Pro/Elite training

Let’s have a thread to share any info on pro/elite training. I find this topic highly interesting and inspirational.

I will make a start:

Mathew Hayman

Cody Beals, triathlon

http://www.codybeals.com/2018/11/anatomy-of-an-ironman-win-part-1/
http://www.codybeals.com/2019/03/anatomy-of-an-ironman-win-part-ii/

Michi Weiss, triathlon

http://www.srm.de/news/triathlon/2018-season-observations/

BMC racing team, pre-season training

http://www.srm.de/news/road-cycling/bmc-racing-team-pre-season-training/

and more to come. Furthermore, I can grab pro Strava sites and have them summarized automatically. I just have to brush up the summaries before they are presentable.

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That’s very interesting. Matt Hayman’s power numbers are strangely low; the fall off from 20min power to 60min is 16% (ie vs the 5% most 20 min power test apply for your ‘FTP’). if that is right then it does give argument most people over estimate their 1hr power

He has won P-R and you used to see him sit at the front and pull the peloton along at 48kph for hours on end. I would have thought his 1hr power was well north of 400 watts, esp at 80kg +

Very few amateur cyclists will be able to hold their FTP for an hour. 20 min tests are not equal to 60 min tests and ramp tests are even less of a 1=1. There’s a reason 2x20 is the classic threshold interval and even that is plenty taxing for most folks.

A guy like Hayman doesn’t have to have the biggest FTP, but he has the big aerobic base to work at a high percentage for long periods of time, and to hit his 20min power consistently (these guys don’t pull for hours, but 5min over and over and over…) after 3000kj of racing. This type of fitness takes lots of time and volume and neither the training or even the racing application has much to do with an amateur athlete and what they encounter.

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His FTP when you work it backwards from the data was around 410.

He was probably doing most of his pulls at the front of the peloton in high tempo, which he could probably hold for a very long time.

Doing 48 on flat with a peloton at your back… i dont think you need to do anything near 400w maybe 330-350 would do

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Surely FTP is a proxy for what you can do for 1hr?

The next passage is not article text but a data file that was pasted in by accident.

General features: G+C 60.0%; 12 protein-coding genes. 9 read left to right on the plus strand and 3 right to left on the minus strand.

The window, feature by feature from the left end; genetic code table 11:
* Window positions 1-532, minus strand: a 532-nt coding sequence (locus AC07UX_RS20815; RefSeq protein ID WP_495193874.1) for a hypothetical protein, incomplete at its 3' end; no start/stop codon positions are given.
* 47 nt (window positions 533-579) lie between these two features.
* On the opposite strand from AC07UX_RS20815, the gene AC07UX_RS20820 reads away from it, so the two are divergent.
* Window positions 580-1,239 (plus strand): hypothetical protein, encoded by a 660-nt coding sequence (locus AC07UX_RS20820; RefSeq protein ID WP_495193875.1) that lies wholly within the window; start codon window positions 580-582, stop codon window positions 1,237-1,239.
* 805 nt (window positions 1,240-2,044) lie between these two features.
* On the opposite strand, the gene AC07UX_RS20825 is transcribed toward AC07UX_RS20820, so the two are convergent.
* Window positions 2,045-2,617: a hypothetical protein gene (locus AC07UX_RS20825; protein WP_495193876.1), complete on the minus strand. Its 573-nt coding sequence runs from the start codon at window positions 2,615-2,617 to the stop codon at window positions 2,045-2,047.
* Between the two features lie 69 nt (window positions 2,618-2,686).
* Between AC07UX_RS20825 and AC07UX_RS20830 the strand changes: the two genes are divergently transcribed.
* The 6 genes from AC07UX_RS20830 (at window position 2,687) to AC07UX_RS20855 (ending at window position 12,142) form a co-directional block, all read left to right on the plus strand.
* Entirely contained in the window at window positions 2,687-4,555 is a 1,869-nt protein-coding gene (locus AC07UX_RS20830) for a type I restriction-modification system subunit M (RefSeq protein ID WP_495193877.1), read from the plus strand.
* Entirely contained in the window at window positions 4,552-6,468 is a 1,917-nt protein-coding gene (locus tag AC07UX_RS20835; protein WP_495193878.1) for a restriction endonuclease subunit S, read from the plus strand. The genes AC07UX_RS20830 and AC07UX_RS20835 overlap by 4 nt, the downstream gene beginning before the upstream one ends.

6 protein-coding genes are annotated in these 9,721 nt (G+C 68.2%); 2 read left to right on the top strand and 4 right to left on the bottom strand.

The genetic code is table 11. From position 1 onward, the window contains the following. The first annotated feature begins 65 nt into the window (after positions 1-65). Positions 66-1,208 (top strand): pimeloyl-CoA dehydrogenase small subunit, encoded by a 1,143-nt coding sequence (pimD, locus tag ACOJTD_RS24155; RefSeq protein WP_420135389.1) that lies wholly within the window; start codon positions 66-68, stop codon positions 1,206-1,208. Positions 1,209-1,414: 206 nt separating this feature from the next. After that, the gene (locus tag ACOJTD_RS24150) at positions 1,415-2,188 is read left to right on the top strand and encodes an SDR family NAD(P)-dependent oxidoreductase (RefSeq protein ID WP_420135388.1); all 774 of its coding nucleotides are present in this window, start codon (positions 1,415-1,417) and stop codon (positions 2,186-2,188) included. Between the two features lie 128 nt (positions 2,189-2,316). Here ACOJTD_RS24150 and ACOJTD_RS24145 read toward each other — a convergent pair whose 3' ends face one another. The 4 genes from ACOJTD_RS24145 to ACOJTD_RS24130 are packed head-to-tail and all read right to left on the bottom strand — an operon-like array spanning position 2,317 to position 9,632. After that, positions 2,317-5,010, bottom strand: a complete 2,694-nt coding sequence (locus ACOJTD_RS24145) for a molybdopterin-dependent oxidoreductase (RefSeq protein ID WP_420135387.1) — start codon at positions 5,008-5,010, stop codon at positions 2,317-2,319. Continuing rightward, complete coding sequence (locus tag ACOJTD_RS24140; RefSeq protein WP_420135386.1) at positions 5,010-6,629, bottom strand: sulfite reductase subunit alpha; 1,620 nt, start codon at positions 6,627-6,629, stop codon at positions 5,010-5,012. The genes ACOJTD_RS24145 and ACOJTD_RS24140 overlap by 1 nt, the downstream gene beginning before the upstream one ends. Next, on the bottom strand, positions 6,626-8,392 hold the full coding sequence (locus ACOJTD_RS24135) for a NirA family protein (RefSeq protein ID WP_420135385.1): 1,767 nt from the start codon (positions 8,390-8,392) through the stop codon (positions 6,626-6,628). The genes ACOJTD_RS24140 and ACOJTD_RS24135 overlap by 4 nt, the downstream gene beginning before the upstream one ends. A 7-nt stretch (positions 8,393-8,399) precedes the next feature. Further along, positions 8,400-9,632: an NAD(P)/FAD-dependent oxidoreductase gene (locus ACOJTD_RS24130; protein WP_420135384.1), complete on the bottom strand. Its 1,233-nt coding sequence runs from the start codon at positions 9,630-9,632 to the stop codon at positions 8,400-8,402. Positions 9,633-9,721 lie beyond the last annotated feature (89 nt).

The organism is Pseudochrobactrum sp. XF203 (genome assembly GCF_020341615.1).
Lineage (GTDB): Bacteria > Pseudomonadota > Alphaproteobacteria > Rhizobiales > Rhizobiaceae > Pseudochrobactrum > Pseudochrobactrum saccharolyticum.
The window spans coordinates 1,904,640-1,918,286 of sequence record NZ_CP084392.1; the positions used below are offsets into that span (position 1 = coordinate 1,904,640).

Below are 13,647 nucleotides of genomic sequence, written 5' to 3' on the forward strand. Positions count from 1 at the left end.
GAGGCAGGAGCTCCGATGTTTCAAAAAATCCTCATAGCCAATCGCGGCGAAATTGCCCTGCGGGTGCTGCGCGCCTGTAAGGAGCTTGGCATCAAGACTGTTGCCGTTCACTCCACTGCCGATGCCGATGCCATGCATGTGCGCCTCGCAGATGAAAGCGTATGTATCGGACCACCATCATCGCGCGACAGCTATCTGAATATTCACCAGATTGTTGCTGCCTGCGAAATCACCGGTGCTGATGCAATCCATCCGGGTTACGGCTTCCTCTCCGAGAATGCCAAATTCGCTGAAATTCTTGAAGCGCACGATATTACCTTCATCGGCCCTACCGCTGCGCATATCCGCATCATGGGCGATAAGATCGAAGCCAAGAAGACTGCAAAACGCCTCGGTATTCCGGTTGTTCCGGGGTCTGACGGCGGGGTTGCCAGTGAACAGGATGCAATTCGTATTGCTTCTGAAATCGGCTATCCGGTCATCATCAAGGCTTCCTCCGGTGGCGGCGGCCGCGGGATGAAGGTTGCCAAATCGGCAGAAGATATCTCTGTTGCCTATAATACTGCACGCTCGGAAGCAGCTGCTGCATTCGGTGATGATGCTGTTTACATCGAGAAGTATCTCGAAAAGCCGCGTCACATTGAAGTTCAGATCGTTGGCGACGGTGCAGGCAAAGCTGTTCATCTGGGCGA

So saying you cant hold FTP for an hour means your FTP is lower than you think (which is what Seiler keeps saying about most amateurs; we are obsessed about hitting an arbitrary number…)

I think its just funny we have threads about TR users who have a FTP of 5 watts a kilo; and you have an 18 yr pro, who has won a monument and he is at 4.6 w

just shows; FTP and w/kg a) need to be measuremed accurately and consistently otherwise we are all talking about different things and b)are not the be all and end all
Your ability to operate at very high % of FTP etc are ultimately as, if not more, important

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This is incorrect. FTP != hour power. An hour TT can be a close approximation depending on the individual and their state of training.

FTP = MLSS which has a variable time to exhaustion when ridden at continuously between 30-70 minutes depending on rider phenotype.

(also, Seiler is frankly not a reliable source when it comes to cycling. The majority of his research is on runners and cross country skiers and much of his cycling data quoted in his studies is actually contradictory to his other meta-analysis conclusions)

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I’m with you. This is what I’m typically saying, but I wouldn’t even stress accuracy too much. As long as you’re working with consistency the number is secondary (ie an old dumb trainer using estimated power).

FTP is technically a number but in training I see it as a guideline. If you measured MLSS daily you wouldn’t necessarily measure the same on any two days. Slavishly chasing a power target isn’t smart training.

Also agree 100% that the ability to hold a high % and actual endurance is where it’s at. No need to go put in pro hours to compete in 3-4hr amateur road races, but the ability to ride 1550- 2000kj of HighZ3/SS and still have enough in the tank to make an attack stick will serve you very well.